By Jerry Duggan
As Fr. John Nugent, SJ, grew up in the Houston area, his grandmother was his first Spanish teacher at his Catholic grade school. At the time, he had no idea how the little seeds she planted in him would guide his own trajectory in life.
Fast forward to 1996. A 13-year-old Nugent walks into Strake Jesuit College Preparatory of Houston for a tour. It is his first time on campus. Knowing nothing about the Jesuits, he is initially struck not by the sprawling campus or impressive list of accolades but rather the distinctive attitude of the (overwhelmingly lay) faculty members. It was difficult for Nugent to put his finger on what he found so appealing about them.
“They seemed like teachers who were concerned with much more than just teaching,” he said. “Sure, they had a rigorous curriculum, but I could tell right away that they cared about their students as people, too.”
The ideal that Fr. Nugent could not quite articulate at the time turns out to be the Jesuit concept of cura personalis – that is, to care for the whole person. Although the phrase can be applied in many contexts, it is often used to describe the holistic approach employed by a Jesuit educator.
Two decades later, Fr. Nugent is principal at Arrupe Jesuit High School in Denver and finds that the impressions left on him by his grandmother and the faculty at Strake Jesuit all those years ago still guide his approach today.
“Seeing my grandmother dedicate herself to teaching for decades in Catholic schools made such an impression on me,” he said.
In addition, thanks to her fluency in Spanish, Nugent began to acquire mastery of a second language, which he uses every day at Arrupe Jesuit, a Cristo Rey school that serves a predominately Hispanic student body.
After an enriching experience at Strake Jesuit, Nugent enrolled at Texas A&M University. He had inklings of a Jesuit vocation coupled with a strong desire to teach, particularly in the sciences. He recalled the example of his high school teachers and considered his own calling to be an educator.
“One of my science teachers at Strake was exactly the kind of teacher I wanted to be – she had high expectations for students but also invested in them as people and helped them grow in faith,” he recalled.
Immersing himself in A&M’s vibrant Catholic campus community, Fr. Nugent became increasingly confident that he had a vocation to the Society of Jesus, with the hope of being able to give back an educational setting.
Nugent entered the novitiate in 2006 and, after rewarding experiences as a novice and in first studies, was assigned to Jesuit College Preparatory School of Dallas as a chemistry teacher.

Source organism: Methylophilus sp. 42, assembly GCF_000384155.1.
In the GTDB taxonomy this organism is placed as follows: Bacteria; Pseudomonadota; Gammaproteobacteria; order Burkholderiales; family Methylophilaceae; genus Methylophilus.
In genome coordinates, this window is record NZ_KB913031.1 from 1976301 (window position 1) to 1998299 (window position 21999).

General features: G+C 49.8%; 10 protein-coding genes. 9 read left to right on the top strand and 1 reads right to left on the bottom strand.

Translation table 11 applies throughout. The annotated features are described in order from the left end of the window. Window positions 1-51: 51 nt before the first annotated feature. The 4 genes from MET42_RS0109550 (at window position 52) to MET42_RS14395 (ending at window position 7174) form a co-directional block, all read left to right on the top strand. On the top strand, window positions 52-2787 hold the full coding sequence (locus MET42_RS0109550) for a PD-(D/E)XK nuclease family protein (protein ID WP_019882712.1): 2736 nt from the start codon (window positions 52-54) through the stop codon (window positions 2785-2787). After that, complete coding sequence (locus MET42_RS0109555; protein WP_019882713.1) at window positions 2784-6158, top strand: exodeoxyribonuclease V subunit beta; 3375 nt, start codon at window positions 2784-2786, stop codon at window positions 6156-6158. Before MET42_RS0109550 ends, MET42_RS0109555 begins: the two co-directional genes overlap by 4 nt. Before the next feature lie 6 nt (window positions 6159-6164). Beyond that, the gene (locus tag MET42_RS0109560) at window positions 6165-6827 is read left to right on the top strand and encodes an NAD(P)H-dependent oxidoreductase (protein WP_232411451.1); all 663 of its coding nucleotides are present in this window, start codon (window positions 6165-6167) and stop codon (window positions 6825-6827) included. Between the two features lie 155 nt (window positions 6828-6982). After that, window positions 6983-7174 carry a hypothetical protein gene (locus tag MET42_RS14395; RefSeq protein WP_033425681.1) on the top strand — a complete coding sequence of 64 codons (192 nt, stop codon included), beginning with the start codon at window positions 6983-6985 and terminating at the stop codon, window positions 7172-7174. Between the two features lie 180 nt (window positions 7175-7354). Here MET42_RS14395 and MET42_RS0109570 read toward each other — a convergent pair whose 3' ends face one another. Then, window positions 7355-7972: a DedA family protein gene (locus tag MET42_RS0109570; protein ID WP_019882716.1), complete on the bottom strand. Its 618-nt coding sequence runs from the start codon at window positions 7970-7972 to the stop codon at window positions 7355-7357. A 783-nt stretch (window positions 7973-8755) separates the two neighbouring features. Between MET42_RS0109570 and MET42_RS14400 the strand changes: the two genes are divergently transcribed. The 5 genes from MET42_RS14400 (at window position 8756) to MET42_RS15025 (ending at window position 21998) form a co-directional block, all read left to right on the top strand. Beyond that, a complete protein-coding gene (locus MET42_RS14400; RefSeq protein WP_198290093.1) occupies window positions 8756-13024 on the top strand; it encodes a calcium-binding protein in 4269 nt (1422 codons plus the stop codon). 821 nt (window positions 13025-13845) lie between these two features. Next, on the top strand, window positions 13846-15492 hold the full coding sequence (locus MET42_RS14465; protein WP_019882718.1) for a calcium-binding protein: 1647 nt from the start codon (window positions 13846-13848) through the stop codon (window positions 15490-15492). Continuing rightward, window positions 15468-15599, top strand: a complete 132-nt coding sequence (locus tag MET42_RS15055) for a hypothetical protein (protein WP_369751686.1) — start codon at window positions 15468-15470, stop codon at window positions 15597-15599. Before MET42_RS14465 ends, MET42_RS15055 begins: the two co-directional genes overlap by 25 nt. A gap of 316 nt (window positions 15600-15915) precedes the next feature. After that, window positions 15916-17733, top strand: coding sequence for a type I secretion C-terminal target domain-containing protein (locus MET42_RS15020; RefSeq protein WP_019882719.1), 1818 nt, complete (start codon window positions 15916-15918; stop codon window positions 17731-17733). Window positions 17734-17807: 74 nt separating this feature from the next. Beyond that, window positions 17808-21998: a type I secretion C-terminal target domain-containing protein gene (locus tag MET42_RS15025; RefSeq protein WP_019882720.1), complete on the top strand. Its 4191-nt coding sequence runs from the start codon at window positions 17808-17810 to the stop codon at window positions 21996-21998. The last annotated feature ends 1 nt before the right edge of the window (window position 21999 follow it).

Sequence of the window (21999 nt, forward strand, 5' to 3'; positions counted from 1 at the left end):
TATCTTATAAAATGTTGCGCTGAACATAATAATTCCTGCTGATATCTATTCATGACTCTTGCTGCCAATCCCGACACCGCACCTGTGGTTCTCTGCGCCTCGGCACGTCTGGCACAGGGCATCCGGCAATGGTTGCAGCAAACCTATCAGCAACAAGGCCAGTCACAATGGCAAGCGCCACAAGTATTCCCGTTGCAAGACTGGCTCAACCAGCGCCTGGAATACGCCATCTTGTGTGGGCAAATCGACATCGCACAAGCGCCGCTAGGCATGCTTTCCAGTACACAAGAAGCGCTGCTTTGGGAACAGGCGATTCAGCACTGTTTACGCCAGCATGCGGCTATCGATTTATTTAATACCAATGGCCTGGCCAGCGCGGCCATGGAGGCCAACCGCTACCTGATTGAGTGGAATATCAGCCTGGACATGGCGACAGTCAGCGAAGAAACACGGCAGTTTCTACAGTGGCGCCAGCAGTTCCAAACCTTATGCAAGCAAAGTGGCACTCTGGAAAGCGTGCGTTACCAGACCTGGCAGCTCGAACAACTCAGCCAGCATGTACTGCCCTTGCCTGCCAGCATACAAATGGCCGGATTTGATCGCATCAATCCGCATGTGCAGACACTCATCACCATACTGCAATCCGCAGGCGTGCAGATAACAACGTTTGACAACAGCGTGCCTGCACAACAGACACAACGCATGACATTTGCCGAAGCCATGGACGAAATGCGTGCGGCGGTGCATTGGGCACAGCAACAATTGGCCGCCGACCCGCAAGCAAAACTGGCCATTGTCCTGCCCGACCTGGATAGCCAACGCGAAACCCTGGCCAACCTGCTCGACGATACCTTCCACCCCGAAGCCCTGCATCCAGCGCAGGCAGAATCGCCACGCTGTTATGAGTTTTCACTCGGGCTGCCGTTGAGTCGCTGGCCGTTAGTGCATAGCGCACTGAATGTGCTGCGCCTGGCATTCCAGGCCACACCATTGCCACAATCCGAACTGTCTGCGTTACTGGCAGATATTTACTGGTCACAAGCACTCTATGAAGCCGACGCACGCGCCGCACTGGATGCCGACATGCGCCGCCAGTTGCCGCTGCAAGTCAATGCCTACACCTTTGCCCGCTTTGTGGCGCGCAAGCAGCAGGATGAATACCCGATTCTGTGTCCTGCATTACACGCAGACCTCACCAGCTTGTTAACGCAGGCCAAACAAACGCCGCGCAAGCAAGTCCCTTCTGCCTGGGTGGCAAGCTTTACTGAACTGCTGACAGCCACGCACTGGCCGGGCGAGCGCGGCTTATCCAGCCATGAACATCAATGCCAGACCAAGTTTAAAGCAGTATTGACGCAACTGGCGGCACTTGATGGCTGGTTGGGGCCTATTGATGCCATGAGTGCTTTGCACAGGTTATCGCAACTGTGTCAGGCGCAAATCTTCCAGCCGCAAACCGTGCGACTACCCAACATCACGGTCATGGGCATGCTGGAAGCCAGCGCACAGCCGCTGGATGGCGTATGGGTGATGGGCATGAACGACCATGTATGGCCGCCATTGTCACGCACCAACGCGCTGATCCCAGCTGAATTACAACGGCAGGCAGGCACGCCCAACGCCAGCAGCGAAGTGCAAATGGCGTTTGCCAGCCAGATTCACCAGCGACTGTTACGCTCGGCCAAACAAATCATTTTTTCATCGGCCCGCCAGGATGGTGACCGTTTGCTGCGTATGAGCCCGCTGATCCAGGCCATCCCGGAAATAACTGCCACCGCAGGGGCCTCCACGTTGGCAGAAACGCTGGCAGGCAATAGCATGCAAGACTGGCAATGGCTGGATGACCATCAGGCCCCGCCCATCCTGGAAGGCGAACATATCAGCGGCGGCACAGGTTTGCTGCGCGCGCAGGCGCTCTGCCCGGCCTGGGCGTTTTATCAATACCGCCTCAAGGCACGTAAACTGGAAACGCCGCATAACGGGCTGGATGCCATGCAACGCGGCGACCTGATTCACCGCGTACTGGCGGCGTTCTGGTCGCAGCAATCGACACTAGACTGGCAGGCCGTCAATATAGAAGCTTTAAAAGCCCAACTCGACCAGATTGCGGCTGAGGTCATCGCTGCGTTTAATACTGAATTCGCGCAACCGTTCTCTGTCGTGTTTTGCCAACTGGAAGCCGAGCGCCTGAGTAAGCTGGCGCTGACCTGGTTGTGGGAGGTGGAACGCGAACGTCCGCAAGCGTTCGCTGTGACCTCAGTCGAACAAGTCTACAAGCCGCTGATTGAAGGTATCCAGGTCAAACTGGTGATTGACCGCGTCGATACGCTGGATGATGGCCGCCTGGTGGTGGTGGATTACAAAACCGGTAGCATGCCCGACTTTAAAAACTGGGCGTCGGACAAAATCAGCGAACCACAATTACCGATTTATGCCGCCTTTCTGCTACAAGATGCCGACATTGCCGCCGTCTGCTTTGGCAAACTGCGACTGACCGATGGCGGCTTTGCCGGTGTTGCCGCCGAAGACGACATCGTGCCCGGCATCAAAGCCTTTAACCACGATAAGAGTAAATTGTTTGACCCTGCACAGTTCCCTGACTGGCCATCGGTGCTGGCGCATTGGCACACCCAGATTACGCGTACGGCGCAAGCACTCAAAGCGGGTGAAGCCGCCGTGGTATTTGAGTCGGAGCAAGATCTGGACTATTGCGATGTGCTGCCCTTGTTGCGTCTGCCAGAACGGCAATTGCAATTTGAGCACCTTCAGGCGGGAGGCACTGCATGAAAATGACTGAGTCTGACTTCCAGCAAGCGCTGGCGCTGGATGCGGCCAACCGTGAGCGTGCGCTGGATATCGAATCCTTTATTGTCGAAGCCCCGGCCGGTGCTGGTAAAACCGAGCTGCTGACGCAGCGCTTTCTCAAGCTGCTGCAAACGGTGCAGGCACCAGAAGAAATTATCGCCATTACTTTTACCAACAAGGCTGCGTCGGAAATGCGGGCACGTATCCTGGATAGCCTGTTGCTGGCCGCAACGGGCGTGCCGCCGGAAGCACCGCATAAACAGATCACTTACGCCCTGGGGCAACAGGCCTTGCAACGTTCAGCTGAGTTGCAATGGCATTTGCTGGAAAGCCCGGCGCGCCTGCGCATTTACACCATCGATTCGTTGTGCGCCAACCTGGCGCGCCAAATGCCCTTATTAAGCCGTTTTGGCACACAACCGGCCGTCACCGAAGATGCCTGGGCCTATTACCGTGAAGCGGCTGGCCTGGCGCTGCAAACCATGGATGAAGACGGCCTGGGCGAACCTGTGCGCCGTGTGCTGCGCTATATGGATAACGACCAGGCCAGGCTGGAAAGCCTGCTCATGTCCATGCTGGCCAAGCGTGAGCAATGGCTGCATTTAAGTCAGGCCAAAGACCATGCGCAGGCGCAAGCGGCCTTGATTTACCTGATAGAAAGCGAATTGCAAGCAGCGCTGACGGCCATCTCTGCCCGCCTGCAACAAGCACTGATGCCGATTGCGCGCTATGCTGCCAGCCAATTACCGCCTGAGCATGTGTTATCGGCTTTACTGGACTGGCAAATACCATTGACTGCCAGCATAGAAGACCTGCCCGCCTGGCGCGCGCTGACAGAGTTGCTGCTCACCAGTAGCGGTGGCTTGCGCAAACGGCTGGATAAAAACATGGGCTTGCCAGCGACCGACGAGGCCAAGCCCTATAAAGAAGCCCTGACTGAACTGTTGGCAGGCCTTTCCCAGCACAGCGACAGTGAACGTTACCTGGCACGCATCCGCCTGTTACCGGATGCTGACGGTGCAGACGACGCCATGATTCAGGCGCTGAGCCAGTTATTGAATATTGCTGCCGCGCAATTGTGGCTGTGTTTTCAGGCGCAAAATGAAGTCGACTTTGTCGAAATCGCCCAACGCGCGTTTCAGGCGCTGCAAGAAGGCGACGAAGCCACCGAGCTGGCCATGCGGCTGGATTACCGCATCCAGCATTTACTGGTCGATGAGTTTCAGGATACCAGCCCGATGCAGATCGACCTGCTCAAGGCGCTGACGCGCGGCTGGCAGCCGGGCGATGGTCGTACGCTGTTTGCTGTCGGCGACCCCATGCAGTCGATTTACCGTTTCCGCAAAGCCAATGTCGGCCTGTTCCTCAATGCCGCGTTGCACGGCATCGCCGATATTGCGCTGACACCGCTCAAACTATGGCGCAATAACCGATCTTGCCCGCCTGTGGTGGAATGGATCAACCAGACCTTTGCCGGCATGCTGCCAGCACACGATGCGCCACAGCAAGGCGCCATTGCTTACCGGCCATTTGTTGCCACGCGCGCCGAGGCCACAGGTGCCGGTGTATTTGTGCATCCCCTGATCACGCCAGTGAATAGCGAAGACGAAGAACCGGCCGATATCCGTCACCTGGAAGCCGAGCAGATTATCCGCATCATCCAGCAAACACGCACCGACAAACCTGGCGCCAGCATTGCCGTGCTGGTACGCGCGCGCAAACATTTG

His three years at Jesuit Dallas reaffirmed why Nugent joined the Society in the first place.
“At Jesuit Dallas, I was able to teach chemistry, a subject I had great passion for, but more importantly, I was able to connect with my students and be a formative influence in their lives,” he said.
At the conclusion of his time in Dallas, Nugent was recognized by the student body as the school’s “Ignatian Educator of the Year.” This assured Nugent that he had truly made an impact on his students and was following God’s will.
Following theology studies and priestly ordination in 2015, Nugent has worked at Arrupe Jesuit since 2016, serving first as an assistant principal and now as principal.
“At Arrupe Jesuit, I am able to utilize what I feel are my greatest gifts in service of those who deserve great opportunities but cannot always access them,” he said. “My Catholic and Jesuit education has taught me that where there is greater need, that is where I need to be.”
Nugent uses the Spanish he first learned from his grandmother to connect more deeply with families. “My Spanish is by no means perfect, but I hope that reminds our families that we do the best we can to partner together, going outside our comfort zones to relate on a personal level.”
Special moments like when Nugent presides at weddings of former students or friends from Strake Jesuit are delightful reminders of the lifelong impact he has had on others through Jesuit education.
“To be able to use my faith to educate and grow in friendship with so many wonderful young people has been most rewarding for me,” he said. “The lessons instilled in me by my grandmother, at Strake Jesuit and at Jesuit Dallas have stuck with me all these years, as I seek to respond generously to the call of being a man for others.”